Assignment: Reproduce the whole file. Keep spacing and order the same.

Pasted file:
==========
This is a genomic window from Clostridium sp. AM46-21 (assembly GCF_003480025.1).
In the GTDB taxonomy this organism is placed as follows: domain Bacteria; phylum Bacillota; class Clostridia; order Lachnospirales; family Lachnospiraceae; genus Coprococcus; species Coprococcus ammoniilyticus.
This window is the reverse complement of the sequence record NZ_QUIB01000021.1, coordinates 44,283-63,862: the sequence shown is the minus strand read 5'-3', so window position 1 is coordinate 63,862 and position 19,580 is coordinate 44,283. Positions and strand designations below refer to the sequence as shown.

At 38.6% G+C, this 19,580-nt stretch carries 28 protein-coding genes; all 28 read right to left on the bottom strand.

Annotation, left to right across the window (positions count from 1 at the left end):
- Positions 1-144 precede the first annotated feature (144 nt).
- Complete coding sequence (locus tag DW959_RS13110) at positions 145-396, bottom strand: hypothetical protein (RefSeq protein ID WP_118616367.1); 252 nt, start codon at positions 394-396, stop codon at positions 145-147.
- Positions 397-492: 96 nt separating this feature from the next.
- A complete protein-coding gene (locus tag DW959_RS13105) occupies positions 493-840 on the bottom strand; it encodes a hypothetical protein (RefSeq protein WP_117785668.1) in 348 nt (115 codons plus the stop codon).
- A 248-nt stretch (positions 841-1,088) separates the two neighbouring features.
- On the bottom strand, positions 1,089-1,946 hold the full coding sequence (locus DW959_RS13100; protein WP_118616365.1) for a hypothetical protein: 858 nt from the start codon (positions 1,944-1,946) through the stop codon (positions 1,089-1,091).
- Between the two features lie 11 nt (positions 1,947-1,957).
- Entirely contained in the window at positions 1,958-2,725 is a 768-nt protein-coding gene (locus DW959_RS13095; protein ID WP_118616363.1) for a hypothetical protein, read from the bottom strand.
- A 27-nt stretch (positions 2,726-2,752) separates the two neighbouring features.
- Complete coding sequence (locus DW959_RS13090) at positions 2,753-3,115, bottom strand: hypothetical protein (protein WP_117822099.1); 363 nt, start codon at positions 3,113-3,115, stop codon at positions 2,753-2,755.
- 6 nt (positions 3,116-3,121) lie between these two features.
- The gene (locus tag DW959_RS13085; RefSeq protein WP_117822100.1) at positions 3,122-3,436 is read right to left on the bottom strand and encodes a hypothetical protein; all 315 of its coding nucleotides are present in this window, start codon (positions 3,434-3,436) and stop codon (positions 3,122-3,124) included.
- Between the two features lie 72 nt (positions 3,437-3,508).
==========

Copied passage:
This is a genomic window from Clostridium sp. AM46-21 (assembly GCF_003480025.1).
In the GTDB taxonomy this organism is placed as follows: domain Bacteria; phylum Bacillota; class Clostridia; order Lachnospirales; family Lachnospiraceae; genus Coprococcus; species Coprococcus ammoniilyticus.
This window is the reverse complement of the sequence record NZ_QUIB01000021.1, coordinates 44,283-63,862: the sequence shown is the minus strand read 5'-3', so window position 1 is coordinate 63,862 and position 19,580 is coordinate 44,283. Positions and strand designations below refer to the sequence as shown.

At 38.6% G+C, this 19,580-nt stretch carries 28 protein-coding genes; all 28 read right to left on the bottom strand.

Annotation, left to right across the window (positions count from 1 at the left end):
- Positions 1-144 precede the first annotated feature (144 nt).
- Complete coding sequence (locus tag DW959_RS13110) at positions 145-396, bottom strand: hypothetical protein (RefSeq protein ID WP_118616367.1); 252 nt, start codon at positions 394-396, stop codon at positions 145-147.
- Positions 397-492: 96 nt separating this feature from the next.
- A complete protein-coding gene (locus tag DW959_RS13105) occupies positions 493-840 on the bottom strand; it encodes a hypothetical protein (RefSeq protein WP_117785668.1) in 348 nt (115 codons plus the stop codon).
- A 248-nt stretch (positions 841-1,088) separates the two neighbouring features.
- On the bottom strand, positions 1,089-1,946 hold the full coding sequence (locus DW959_RS13100; protein WP_118616365.1) for a hypothetical protein: 858 nt from the start codon (positions 1,944-1,946) through the stop codon (positions 1,089-1,091).
- Between the two features lie 11 nt (positions 1,947-1,957).
- Entirely contained in the window at positions 1,958-2,725 is a 768-nt protein-coding gene (locus DW959_RS13095; protein ID WP_118616363.1) for a hypothetical protein, read from the bottom strand.
- A 27-nt stretch (positions 2,726-2,752) separates the two neighbouring features.
- Complete coding sequence (locus DW959_RS13090) at positions 2,753-3,115, bottom strand: hypothetical protein (protein WP_117822099.1); 363 nt, start codon at positions 3,113-3,115, stop codon at positions 2,753-2,755.
- 6 nt (positions 3,116-3,121) lie between these two features.
- The gene (locus tag DW959_RS13085; RefSeq protein WP_117822100.1) at positions 3,122-3,436 is read right to left on the bottom strand and encodes a hypothetical protein; all 315 of its coding nucleotides are present in this window, start codon (positions 3,434-3,436) and stop codon (positions 3,122-3,124) included.
- Between the two features lie 72 nt (positions 3,437-3,508).